As you age, it’s important to start thinking about your estate planning. This includes making decisions about how you want to live in your retirement years and what will happen to your assets when you pass away.

An estate plan is a document that outlines how you want your assets to be distributed. It can also include instructions about how you want to live in your retirement years, and who will be responsible for making decisions on your behalf if you are unable to do so yourself.

There are many different terms that you will need to know to make the best decisions for yourself and your loved ones. In this article, we discuss 10 of the most important elements of an estate plan. By understanding these things, you can make informed choices about your future.

1) Probate

This is the legal process of distributing a person’s estate after they die. This process can be lengthy and expensive, so it’s important to have an estate plan in place to avoid probate. Probate can take a long time to complete, often many months or even years. That is why it is important to have a plan in place that outlines how you want your assets to be distributed.

2) Estate

This is all the property and assets owned by a person at the time of their death. This can include real estate, vehicles, bank accounts and other assets.

3) Will

Wills are a common way to make sure your family is taken care of after you pass away. You can include instructions for what gets donated, who gets custody over certain assets like homes and cars or even cash. A will is an important part of any estate plan and should be updated regularly based on changes in your life.

If you do not have a will, the state will distribute your assets according to succession laws. This may not be what you would have wanted, so it’s important to make sure your will is up to date.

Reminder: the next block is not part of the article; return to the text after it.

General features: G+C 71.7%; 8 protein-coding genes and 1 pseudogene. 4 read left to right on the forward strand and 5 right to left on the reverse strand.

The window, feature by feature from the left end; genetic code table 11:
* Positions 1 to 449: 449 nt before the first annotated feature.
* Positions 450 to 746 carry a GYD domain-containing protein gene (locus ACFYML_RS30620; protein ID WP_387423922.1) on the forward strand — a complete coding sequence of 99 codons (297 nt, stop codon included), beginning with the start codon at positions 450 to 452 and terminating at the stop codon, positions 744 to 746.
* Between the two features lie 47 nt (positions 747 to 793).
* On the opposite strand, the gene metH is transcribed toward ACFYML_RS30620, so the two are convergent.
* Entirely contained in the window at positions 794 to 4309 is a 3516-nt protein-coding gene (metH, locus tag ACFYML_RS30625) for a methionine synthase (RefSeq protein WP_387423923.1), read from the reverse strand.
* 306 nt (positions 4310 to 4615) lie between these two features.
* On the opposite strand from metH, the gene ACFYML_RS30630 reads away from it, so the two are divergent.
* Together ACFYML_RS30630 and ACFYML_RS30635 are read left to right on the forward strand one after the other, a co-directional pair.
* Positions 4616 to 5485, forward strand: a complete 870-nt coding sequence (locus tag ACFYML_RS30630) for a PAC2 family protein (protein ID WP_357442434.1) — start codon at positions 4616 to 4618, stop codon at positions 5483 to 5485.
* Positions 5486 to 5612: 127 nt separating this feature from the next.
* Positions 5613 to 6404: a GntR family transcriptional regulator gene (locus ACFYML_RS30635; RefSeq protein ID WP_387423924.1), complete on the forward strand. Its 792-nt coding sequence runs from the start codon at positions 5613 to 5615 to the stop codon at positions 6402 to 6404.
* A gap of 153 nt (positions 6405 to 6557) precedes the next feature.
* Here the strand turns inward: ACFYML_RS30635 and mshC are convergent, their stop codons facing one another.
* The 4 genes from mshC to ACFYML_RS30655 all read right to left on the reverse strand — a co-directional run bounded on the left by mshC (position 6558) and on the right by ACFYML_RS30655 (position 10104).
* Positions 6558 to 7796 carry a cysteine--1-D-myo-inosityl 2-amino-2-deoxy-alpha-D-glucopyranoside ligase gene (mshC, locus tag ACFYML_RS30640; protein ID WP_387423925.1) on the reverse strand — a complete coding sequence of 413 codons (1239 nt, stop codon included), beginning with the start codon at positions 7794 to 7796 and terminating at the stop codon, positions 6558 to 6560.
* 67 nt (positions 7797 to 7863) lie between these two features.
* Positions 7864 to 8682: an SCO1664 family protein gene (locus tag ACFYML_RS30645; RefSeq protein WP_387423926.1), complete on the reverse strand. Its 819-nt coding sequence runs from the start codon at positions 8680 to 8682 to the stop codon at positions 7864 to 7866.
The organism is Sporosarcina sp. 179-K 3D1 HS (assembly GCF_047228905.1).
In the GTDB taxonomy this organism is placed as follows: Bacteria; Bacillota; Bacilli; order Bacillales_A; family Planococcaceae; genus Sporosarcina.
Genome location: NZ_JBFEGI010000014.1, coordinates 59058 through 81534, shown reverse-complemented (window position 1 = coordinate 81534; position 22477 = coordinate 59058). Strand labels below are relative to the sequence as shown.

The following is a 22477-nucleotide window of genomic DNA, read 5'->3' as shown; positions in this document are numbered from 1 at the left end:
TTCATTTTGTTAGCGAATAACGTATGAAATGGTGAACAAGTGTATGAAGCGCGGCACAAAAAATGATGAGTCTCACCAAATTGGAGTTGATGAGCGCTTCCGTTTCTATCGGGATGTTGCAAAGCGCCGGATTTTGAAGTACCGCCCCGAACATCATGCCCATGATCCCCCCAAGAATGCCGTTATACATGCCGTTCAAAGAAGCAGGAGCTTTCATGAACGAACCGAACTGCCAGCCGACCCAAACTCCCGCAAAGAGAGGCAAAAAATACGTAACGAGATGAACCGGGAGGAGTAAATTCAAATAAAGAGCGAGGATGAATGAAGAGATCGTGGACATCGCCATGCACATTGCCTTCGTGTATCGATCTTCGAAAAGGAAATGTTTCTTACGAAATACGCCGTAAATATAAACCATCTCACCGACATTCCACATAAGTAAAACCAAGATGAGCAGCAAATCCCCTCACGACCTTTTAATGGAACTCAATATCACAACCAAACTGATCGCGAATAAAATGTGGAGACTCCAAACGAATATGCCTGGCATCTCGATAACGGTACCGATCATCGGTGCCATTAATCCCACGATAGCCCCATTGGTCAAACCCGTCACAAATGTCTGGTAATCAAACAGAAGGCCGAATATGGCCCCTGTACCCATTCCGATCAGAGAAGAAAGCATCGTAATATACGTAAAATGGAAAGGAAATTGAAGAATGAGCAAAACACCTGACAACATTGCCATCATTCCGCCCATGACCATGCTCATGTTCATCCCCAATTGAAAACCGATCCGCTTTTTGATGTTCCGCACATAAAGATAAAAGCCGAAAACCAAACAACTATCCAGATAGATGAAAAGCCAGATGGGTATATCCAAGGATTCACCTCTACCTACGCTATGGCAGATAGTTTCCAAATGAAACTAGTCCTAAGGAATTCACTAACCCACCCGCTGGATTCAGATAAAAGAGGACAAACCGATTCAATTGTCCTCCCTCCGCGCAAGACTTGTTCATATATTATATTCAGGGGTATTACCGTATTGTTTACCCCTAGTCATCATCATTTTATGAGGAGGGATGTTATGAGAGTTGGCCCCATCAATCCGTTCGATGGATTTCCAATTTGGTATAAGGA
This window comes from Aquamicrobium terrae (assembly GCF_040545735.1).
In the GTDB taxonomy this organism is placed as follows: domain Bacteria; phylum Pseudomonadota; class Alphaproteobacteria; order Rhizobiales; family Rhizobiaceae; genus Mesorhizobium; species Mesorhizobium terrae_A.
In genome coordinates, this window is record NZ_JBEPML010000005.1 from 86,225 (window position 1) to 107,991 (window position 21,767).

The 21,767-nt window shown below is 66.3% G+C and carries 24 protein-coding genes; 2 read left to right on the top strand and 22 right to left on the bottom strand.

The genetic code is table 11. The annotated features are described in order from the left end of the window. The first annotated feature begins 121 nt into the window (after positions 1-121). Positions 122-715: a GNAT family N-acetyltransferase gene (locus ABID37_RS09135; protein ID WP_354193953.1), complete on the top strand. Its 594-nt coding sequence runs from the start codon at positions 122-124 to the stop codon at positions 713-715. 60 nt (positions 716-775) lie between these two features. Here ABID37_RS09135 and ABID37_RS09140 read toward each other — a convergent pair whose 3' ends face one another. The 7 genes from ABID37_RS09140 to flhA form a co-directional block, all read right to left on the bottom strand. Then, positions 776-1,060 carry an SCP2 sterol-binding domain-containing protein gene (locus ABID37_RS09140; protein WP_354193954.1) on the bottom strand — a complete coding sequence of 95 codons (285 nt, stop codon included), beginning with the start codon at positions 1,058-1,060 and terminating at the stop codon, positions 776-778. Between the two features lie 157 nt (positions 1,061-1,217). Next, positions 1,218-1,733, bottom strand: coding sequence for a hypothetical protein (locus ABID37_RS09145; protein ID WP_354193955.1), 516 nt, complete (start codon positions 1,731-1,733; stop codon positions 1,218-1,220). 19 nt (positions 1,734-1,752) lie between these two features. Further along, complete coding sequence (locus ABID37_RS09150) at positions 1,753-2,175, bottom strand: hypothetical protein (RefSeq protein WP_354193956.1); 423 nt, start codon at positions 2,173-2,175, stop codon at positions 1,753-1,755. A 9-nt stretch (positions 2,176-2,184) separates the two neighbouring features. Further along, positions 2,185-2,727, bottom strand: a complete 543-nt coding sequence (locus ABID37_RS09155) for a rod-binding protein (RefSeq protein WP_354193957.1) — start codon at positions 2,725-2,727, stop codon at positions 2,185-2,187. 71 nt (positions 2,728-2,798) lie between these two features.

4) Trust

A legal arrangement in which one person (the trustee) holds property for the benefit of another person or persons (the beneficiaries). Trusts can be used to avoid probate and can also be used to protect your assets from creditors.

5) Power of Attorney

A legal document that gives someone else the authority to make decisions on your behalf if you are unable to do so. This can include decisions about your medical care, financial matters or even where you live.

A power of attorney is usually granted to a family member or trusted friend, and it can be revoked at any time. It’s important to have a power of attorney in place in case something happens to you and you are unable to make decisions for yourself.

6) Living Will

This is a document that states your wishes about medical treatment if you become incapacitated and can no longer speak for yourself. A living will allows you to specify whether you want to be kept on life support, and it also allows you to name someone who will make decisions on your behalf.

It’s important to have a living will in place if you have a dangerous career or if you have a chronic medical condition.

7) Estate Taxes

Estate taxes are a tax that is levied on the estate of a deceased person. This tax is paid by the beneficiaries of the estate and it can be quite costly.

The amount of estate taxes you will have to pay depends on the value of your estate and the state in which you live. It is important to plan for estate taxes, as they can quickly eat up an inheritance. There are many ways to reduce or avoid estate taxes, so be sure to talk to a tax professional about your options.

8) Revocable/Irrevocable Trusts

A revocable trust is a type of trust that can be changed or canceled by the person who created it. An irrevocable trust, on the other hand, cannot be changed or canceled without the permission of the trustee.

There are many reasons why you might want to create a revocable or irrevocable trust. For example, you might want to reduce your estate taxes or protect your assets from creditors. It is important to talk to a lawyer about which type of trust is right for you.

9) Executor

An executor is a person who is responsible for carrying out the wishes of the deceased person. This includes paying debts, distributing assets and handling taxes.

If you are named as an executor in a will, it is important to know what your duties are. You may want to consult with a lawyer to make sure you are fulfilling your obligations.

The executor of an estate is often the person who inherits the most assets. This can be a lot of responsibility, so make sure this is someone you trust.

10) Guardianship

A guardianship is a legal arrangement in which someone is appointed to take care of a minor child or an adult who is unable to take care of themselves. Guardianship can be voluntary or it can be appointed by a court.

Final Thoughts

Don’t wait until it’s too late to start estate planning. Take the first step in protecting your future.


If you are looking for a long-term care option, make sure to contact us today.